The second enemy that I created was the yellow circle, which was modified from my previous green circle hero. I just had to remove the arms and legs. The yellow circle just moves in a random direction for two seconds and then changes to a random direction and moves for another two seconds. This behavior is very easy to create in GameMaker, and I had remembered implementing the behavior in the “Catch the Clown” tutorial that comes bundled with GameMaker.
The third character I created was the green triangle. I wanted this to be a water dwelling enemy that shoots projectiles at the player. This behavior is similar to the Zora in the original Legend of Zelda. If the player stands in one position for too long, then they will be shot, so the player has to keep moving to stay out of the line of fire. The third level becomes more difficult with four green triangles shooting at the player at once.
The final enemy that I created was the orange pentagon. Originally, I had made the pentagon cyan, but I thought that would be too confusing with the cyan crystal goal, so I changed the color. The orange pentagon shoots in four directions at once and randomly changes location after every shot. These characters are similar to the Wizzrobes in the original Legend of Zelda, except they shoot in four directions. Their projectiles can be easily avoided, as long as the player doesn’t stand directly horizontal or vertical from one of the orange pentagons.
For the music, I used GarageBand again on my MacBook Pro. A few weeks ago, I had read an article on Gamasutra about music theory, and to watch the number of steps and skips, so hopefully my music sounds a little better for this game. I usually try different instruments until I find something that sounds good. I use the command + left mouse button to add new notes to the piano roll. I’ve found that it is much easier to modify the lengths and positions of the notes in Piano Roll editor than the Score editor. I used the C major key, so I just made sure I just stuck with all of the “white keys”. Overall, I think it took about an hour to create the music. Like I’ve done with my previous games, the title screen music is just the game music slowed down with some of the instruments modified or dropped.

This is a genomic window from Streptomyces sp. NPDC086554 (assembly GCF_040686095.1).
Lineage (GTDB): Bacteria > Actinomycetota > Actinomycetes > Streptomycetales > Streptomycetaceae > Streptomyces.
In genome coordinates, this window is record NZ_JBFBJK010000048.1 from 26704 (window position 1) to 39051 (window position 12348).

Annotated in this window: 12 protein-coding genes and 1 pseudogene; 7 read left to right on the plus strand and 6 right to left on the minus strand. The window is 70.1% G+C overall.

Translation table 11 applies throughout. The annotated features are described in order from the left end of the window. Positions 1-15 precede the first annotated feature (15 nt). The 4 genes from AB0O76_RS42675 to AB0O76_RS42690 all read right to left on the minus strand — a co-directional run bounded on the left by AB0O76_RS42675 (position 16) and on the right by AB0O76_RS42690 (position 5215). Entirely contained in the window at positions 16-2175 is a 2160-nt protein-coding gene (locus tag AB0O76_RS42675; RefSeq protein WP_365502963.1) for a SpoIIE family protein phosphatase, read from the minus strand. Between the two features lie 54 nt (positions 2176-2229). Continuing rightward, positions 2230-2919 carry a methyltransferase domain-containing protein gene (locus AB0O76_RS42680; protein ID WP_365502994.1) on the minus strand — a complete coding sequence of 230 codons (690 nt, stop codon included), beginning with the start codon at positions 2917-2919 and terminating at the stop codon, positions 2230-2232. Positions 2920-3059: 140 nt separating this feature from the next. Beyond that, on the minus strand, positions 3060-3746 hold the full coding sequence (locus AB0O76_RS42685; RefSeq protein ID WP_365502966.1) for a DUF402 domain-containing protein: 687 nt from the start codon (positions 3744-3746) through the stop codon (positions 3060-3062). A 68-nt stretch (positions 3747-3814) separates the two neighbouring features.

I used BFXR for creating the sound effects when the player is hit or when the crystal is collected. I used Audacity for touchup work. I also recorded my voice again for the title screen and game complete screen. I used Audacity to add a bit of an echo sound. Unfortunately, my voice sounded a little faint against the background music, and I never found a way in GameMaker to make it louder.
There are many ways the game can be improved. First, I would like to give the player a method for attacking the enemies. I would also like to have a way to move from room to room, instead of collecting crystals. I would also like to have various items, money for purchasing new equipment, and many more enemies.
Finally, I played the game MANY times to ensure that all five levels were completable and also not too easy to finish. I made both Windows desktop (EXE) and HTML5 (web) builds, and uploaded to Itch.io and GameJolt. I think the Windows build is the better experience, but I know some people only prefer playing the web version. It just seems like there is more lag and dropped frames in the web version.
Overall, I was happy with the simple game that I was able to make in GameMaker. I really appreciate everyone who has played it already. It already has over 60 votes, which is by far the most votes of any of my Ludum Dare games have received.